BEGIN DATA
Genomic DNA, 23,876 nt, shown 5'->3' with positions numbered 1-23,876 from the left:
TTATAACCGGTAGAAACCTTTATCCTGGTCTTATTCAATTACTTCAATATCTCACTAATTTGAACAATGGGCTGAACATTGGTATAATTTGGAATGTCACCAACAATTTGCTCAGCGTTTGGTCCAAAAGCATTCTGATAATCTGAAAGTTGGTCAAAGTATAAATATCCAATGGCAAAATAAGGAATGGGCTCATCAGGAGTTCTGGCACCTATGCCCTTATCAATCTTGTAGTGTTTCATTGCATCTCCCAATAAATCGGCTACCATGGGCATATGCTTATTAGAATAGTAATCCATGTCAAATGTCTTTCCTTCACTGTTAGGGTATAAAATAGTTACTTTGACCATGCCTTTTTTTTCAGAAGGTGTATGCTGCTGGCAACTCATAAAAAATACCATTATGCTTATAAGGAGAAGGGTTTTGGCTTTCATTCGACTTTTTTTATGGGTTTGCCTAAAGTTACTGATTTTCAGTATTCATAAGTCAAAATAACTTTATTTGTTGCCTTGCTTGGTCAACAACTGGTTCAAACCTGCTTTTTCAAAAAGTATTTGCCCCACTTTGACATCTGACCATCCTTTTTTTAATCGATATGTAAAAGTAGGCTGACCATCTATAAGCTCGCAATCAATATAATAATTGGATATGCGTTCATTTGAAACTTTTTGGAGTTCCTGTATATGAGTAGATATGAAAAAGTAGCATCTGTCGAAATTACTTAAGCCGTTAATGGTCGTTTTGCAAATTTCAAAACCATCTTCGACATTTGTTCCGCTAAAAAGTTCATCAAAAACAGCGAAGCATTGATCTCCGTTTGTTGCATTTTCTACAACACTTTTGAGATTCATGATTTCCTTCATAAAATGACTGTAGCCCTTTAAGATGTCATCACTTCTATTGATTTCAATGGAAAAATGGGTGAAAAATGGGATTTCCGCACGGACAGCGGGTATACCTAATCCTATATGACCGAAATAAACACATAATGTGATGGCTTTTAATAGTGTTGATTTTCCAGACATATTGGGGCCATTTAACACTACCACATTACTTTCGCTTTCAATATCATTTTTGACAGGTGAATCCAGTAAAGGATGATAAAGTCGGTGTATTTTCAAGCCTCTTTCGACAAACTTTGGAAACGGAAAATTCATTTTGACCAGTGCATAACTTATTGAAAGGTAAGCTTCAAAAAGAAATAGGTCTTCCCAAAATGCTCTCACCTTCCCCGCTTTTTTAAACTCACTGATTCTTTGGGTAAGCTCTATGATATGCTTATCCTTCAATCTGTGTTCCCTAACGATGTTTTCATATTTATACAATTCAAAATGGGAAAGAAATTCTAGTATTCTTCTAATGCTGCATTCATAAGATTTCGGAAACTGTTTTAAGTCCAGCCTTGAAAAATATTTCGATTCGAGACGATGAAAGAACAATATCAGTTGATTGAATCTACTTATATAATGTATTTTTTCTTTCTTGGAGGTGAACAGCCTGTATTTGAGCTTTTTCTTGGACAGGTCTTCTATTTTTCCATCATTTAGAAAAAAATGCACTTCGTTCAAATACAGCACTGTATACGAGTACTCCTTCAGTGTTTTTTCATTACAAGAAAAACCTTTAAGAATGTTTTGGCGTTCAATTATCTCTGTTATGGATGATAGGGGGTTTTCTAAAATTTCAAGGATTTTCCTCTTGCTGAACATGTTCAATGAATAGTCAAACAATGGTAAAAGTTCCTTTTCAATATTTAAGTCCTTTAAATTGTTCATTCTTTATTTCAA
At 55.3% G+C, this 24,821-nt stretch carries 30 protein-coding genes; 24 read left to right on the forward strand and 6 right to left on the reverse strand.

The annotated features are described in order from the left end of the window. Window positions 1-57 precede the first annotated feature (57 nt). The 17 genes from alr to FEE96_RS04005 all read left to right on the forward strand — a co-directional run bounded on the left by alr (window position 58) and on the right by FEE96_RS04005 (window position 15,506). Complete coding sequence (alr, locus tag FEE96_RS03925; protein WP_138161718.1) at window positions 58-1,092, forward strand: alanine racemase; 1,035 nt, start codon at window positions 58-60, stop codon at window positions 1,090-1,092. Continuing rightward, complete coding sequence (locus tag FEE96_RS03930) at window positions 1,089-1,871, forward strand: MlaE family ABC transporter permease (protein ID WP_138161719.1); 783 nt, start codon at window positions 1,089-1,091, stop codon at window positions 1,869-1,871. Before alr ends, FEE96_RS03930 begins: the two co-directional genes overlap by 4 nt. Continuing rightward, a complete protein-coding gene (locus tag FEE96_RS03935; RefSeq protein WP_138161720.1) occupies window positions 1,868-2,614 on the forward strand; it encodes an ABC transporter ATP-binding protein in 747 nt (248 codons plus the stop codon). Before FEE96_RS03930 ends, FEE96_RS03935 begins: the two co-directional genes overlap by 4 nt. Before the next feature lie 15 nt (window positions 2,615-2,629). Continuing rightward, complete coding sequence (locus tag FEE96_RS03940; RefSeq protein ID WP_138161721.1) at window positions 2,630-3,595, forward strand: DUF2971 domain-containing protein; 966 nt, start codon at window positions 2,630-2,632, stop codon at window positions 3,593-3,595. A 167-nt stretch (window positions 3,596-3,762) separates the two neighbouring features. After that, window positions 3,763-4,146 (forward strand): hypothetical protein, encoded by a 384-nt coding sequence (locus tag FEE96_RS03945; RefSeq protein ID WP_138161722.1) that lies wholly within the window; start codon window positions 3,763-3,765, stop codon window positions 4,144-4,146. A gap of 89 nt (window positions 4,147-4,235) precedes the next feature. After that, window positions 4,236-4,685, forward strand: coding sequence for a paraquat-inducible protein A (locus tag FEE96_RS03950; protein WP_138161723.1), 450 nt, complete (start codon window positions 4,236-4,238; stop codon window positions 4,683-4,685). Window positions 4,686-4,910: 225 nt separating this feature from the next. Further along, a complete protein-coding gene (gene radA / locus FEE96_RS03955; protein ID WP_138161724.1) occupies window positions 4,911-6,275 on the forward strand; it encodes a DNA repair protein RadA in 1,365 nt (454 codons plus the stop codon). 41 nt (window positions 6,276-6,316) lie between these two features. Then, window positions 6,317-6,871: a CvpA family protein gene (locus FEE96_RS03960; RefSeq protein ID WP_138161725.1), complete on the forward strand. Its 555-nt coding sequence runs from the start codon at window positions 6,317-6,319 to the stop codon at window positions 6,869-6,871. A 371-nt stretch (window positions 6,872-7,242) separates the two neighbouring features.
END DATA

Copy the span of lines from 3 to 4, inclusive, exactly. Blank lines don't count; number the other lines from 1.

At 55.3% G+C, this 24,821-nt stretch carries 30 protein-coding genes; 24 read left to right on the forward strand and 6 right to left on the reverse strand.

The annotated features are described in order from the left end of the window. Window positions 1-57 precede the first annotated feature (57 nt). The 17 genes from alr to FEE96_RS04005 all read left to right on the forward strand — a co-directional run bounded on the left by alr (window position 58) and on the right by FEE96_RS04005 (window position 15,506). Complete coding sequence (alr, locus tag FEE96_RS03925; protein WP_138161718.1) at window positions 58-1,092, forward strand: alanine racemase; 1,035 nt, start codon at window positions 58-60, stop codon at window positions 1,090-1,092. Continuing rightward, complete coding sequence (locus tag FEE96_RS03930) at window positions 1,089-1,871, forward strand: MlaE family ABC transporter permease (protein ID WP_138161719.1); 783 nt, start codon at window positions 1,089-1,091, stop codon at window positions 1,869-1,871. Before alr ends, FEE96_RS03930 begins: the two co-directional genes overlap by 4 nt. Continuing rightward, a complete protein-coding gene (locus tag FEE96_RS03935; RefSeq protein WP_138161720.1) occupies window positions 1,868-2,614 on the forward strand; it encodes an ABC transporter ATP-binding protein in 747 nt (248 codons plus the stop codon). Before FEE96_RS03930 ends, FEE96_RS03935 begins: the two co-directional genes overlap by 4 nt. Before the next feature lie 15 nt (window positions 2,615-2,629). Continuing rightward, complete coding sequence (locus tag FEE96_RS03940; RefSeq protein ID WP_138161721.1) at window positions 2,630-3,595, forward strand: DUF2971 domain-containing protein; 966 nt, start codon at window positions 2,630-2,632, stop codon at window positions 3,593-3,595. A 167-nt stretch (window positions 3,596-3,762) separates the two neighbouring features. After that, window positions 3,763-4,146 (forward strand): hypothetical protein, encoded by a 384-nt coding sequence (locus tag FEE96_RS03945; RefSeq protein ID WP_138161722.1) that lies wholly within the window; start codon window positions 3,763-3,765, stop codon window positions 4,144-4,146. A gap of 89 nt (window positions 4,147-4,235) precedes the next feature. After that, window positions 4,236-4,685, forward strand: coding sequence for a paraquat-inducible protein A (locus tag FEE96_RS03950; protein WP_138161723.1), 450 nt, complete (start codon window positions 4,236-4,238; stop codon window positions 4,683-4,685). Window positions 4,686-4,910: 225 nt separating this feature from the next. Further along, a complete protein-coding gene (gene radA / locus FEE96_RS03955; protein ID WP_138161724.1) occupies window positions 4,911-6,275 on the forward strand; it encodes a DNA repair protein RadA in 1,365 nt (454 codons plus the stop codon). 41 nt (window positions 6,276-6,316) lie between these two features. Then, window positions 6,317-6,871: a CvpA family protein gene (locus FEE96_RS03960; RefSeq protein ID WP_138161725.1), complete on the forward strand. Its 555-nt coding sequence runs from the start codon at window positions 6,317-6,319 to the stop codon at window positions 6,869-6,871. A 371-nt stretch (window positions 6,872-7,242) separates the two neighbouring features.